Why we dedicate a national holiday to a Christian pastorSpecial to The Mountaineer
When our college chaplain gathered us for a worship service on the day after Rev. Dr. Martin Luther King Jr. was murdered in Memphis April 4, 1968, we ended with a packed auditorium of students and faculty joining in We Shall Overcome but found it hard to sing through tears. Of the assassinations of those years, the killing of King was the least surprising yet the most emotional.
The evening before, a student told me of the death while I read in the college library and I just nodded my head. We all knew he risked his life with meager security protection and that his death was likely. He was not the lone martyr, though. Black children and men and women of both races were murdered in the south for seeking what the Constitution promised. Between 1954 and 1968, 40 others were murdered by white hatred of those seeking justice. Rev. King had stepped into a stream that already flowed with freedom rides on Greyhound buses, sit-ins at lunch counters in Greensboro, Raleigh, and Durham, and attempts to register to vote throughout the South.
“It is in these saints in ordinary walks of life,” King said, “that the true spirit of democracy finds its most profound and abiding expression.”
He loved his country; he refused to accept an America where people were judged by skin tone; and he preached Jesus Christ as his savior.
Two years before his death at the age of 39, I heard the Rev. King preach in his father’s Ebenezer Baptist Church pulpit and again to a gathering of black Atlanta clergy after which I briefly met him. That is what made his death more personal. He was my twentieth century hero. While millions were robbed of freedom behind the Iron Curtain of communism abroad, he stood for law abiding democracy in our country and through his willingness to follow Jesus’ teachings at the risk of his life, he made God’s love for all children visible.
From 1957 until his death, King traveled over six million miles and spoke over twenty-five hundred times, appearing wherever there were people treated unfairly by their neighbors. In his acceptance speech of the Nobel Peace Prize in 1964, he said that we must overcome oppression and violence without resorting to violence and oppression in return. “I have the audacity to believe that people everywhere can have three meals a day for their bodies, education and culture for their minds, and dignity, equality and freedom for their spirits.”
And so, a day of remembrance was signed into law in 1983 to be observed the third Monday of January in honor of his Jan. 15 birthday. Not everyone understood. Sadly, Senators Jesse Helms and John Porter East, both North Carolina Republicans, led opposition to the bills brought to Congress because they did not think him important enough to receive such an honor and the cost of another federal holiday would be too high, but there was a new spirit in the country that understood that the Rev. King’s disciplined non-violent response to violence was at the heart of Christ’s teachings.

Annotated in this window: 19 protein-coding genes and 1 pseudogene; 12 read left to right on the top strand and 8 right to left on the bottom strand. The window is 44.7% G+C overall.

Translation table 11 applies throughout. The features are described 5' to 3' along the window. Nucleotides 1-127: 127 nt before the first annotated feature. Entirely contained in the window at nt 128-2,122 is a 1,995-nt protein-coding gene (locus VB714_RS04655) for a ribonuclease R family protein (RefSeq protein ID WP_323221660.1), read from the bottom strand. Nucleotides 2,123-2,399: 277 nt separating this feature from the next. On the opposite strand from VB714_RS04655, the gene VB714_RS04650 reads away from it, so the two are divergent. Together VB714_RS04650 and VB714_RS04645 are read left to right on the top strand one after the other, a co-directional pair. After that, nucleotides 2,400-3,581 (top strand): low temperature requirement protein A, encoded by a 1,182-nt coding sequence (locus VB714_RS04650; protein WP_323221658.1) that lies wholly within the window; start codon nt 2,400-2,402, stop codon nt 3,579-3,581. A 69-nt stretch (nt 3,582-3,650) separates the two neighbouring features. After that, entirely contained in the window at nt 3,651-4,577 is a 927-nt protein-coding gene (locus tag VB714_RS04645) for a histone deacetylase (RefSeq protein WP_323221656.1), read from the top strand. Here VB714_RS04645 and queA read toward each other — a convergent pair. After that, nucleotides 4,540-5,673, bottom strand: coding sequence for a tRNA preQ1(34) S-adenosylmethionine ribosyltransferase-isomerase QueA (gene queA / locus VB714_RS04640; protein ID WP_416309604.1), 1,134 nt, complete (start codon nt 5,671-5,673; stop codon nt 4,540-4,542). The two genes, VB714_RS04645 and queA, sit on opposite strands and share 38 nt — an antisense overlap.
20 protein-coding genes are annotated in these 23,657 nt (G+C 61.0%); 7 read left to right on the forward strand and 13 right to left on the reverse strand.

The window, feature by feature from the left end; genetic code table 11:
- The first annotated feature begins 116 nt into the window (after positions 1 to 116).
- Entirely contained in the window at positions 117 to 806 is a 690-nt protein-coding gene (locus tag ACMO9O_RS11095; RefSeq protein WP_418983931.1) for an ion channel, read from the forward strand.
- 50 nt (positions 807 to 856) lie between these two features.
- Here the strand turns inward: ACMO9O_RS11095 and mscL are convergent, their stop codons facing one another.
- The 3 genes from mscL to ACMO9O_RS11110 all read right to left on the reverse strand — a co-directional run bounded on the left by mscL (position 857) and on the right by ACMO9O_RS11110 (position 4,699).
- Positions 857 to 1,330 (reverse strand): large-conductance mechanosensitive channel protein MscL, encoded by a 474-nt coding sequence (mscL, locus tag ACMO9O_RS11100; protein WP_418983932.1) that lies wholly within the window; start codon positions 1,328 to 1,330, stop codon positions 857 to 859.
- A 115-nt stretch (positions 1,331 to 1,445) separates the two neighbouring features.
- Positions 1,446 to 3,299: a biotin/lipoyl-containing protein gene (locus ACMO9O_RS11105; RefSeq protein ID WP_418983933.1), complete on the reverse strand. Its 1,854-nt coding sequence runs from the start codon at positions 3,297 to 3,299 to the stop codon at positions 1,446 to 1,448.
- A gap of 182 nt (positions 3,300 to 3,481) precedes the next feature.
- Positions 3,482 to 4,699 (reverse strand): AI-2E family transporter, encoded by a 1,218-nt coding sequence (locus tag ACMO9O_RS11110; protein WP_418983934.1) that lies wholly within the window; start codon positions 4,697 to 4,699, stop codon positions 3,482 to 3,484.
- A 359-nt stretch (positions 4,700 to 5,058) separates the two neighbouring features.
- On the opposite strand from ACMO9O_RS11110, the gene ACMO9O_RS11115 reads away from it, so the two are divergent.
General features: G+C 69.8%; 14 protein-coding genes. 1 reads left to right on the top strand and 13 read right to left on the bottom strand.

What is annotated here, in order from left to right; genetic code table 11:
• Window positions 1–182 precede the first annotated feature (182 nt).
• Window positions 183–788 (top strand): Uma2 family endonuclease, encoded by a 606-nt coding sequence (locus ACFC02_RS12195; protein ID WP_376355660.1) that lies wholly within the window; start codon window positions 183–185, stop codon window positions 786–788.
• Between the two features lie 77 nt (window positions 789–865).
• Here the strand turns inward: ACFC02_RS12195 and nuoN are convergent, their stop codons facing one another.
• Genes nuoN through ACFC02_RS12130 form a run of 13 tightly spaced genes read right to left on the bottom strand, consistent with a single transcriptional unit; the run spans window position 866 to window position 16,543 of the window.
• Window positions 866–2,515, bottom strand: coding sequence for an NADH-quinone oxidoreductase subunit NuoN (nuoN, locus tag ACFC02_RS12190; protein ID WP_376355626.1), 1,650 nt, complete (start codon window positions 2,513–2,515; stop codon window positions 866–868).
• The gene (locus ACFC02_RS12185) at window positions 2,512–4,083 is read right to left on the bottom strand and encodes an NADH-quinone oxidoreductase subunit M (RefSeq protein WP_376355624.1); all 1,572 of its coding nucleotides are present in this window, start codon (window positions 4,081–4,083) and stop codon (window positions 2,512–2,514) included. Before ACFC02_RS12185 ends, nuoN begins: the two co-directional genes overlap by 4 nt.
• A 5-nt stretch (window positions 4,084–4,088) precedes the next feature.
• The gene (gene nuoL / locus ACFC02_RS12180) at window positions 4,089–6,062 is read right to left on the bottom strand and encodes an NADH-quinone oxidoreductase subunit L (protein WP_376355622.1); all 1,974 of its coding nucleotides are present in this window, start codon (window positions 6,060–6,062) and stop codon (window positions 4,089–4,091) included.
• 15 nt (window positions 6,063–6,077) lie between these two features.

Not until 2000 was the holiday acknowledged in some manner by all states. I believe that King would say that this day does not honor his life alone. The third Monday of January is a time to celebrate all those who guided this nation to a deeper understanding of the importance of democracy becoming real for all Americans. It honors everyone who worked for the Rev. King’s dream, in the words of the Old Testament prophet Amos, when justice would roll down like waters, and righteousness like an ever-flowing stream.
Locally, a pride march from the Haywood County Courthouse to the Pigeon Community Center begins at 11 a.m. Saturday, Jan. 18, a commemorative worship service will be held at 3 p.m. Sunday, Jan. 19 at Long's Chapel United Methodist Church, and the annual prayer breakfast begins at 8 a.m. Monday Jan. 20 at Lambuth Inn dining room at Lake Junaluska. For more information, call Tammy McDowell at 215-0296 or Rocky Tucker at 246-2588, Ann McAdams at 648-3363, Lunia Williams at 648-5471, Christiana Gibson at 648-1233 or Agnes Bryson at 456-6816. Tickets for the breakfast may also be purchased at the Lake Junaluska Administration Building.